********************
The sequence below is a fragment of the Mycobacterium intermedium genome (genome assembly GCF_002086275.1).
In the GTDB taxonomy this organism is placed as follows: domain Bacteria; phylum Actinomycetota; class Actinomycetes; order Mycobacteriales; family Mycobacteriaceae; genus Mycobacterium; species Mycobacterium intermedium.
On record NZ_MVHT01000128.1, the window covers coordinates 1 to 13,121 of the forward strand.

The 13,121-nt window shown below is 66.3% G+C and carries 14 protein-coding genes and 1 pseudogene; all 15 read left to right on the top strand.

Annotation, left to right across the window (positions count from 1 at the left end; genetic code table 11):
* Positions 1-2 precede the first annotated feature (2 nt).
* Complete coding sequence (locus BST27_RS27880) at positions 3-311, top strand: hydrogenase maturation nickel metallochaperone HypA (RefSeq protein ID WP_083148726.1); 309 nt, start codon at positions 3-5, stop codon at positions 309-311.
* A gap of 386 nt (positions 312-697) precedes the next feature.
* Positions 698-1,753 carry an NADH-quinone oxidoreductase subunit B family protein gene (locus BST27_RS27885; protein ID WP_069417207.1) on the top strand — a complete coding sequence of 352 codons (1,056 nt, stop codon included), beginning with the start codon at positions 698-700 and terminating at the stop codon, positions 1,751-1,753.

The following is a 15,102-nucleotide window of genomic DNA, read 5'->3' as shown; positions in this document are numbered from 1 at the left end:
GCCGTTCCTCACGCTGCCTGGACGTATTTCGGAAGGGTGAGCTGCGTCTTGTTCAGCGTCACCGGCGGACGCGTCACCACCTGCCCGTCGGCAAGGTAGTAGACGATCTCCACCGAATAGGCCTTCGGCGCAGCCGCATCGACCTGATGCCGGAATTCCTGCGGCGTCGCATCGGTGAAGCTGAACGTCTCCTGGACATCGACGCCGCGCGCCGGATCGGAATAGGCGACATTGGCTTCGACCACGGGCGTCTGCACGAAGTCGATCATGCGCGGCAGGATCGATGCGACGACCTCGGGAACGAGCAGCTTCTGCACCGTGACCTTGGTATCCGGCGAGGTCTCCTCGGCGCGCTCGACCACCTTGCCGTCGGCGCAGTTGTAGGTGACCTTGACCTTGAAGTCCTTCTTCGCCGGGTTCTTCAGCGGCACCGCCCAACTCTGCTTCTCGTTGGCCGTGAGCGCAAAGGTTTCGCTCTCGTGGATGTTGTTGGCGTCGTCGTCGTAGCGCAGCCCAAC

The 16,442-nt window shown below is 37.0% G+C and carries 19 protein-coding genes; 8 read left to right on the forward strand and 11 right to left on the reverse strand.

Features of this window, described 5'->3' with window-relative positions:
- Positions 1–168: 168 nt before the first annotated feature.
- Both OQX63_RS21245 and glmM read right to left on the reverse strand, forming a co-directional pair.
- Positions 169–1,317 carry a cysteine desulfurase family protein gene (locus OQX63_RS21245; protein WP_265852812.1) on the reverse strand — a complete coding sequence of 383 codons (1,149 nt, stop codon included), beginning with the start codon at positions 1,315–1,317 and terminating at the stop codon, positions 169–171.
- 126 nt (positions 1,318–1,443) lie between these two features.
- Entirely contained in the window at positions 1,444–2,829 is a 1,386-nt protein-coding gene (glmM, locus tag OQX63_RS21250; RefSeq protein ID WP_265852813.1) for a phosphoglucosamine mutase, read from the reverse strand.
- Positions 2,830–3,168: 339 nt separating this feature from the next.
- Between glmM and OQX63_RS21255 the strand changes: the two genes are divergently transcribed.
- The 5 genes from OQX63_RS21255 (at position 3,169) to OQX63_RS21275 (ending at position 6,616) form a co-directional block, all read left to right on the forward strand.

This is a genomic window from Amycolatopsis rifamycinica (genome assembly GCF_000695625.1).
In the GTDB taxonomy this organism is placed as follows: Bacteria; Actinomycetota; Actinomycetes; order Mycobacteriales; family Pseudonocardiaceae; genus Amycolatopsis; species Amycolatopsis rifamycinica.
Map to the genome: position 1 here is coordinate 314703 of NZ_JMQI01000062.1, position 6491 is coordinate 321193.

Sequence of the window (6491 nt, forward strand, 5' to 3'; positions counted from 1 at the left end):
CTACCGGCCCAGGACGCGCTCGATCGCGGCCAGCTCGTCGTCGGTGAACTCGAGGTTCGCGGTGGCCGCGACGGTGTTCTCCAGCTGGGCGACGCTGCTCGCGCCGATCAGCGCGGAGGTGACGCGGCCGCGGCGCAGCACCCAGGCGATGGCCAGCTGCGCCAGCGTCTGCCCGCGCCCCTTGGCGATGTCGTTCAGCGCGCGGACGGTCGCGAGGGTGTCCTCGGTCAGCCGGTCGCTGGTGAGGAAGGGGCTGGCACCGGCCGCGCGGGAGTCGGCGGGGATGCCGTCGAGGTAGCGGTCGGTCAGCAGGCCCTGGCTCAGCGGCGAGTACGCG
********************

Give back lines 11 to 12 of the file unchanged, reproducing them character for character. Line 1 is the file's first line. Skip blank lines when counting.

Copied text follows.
GCCGTTCCTCACGCTGCCTGGACGTATTTCGGAAGGGTGAGCTGCGTCTTGTTCAGCGTCACCGGCGGACGCGTCACCACCTGCCCGTCGGCAAGGTAGTAGACGATCTCCACCGAATAGGCCTTCGGCGCAGCCGCATCGACCTGATGCCGGAATTCCTGCGGCGTCGCATCGGTGAAGCTGAACGTCTCCTGGACATCGACGCCGCGCGCCGGATCGGAATAGGCGACATTGGCTTCGACCACGGGCGTCTGCACGAAGTCGATCATGCGCGGCAGGATCGATGCGACGACCTCGGGAACGAGCAGCTTCTGCACCGTGACCTTGGTATCCGGCGAGGTCTCCTCGGCGCGCTCGACCACCTTGCCGTCGGCGCAGTTGTAGGTGACCTTGACCTTGAAGTCCTTCTTCGCCGGGTTCTTCAGCGGCACCGCCCAACTCTGCTTCTCGTTGGCCGTGAGCGCAAAGGTTTCGCTCTCGTGGATGTTGTTGGCGTCGTCGTCGTAGCGCAGCCCAAC

The 16,442-nt window shown below is 37.0% G+C and carries 19 protein-coding genes; 8 read left to right on the forward strand and 11 right to left on the reverse strand.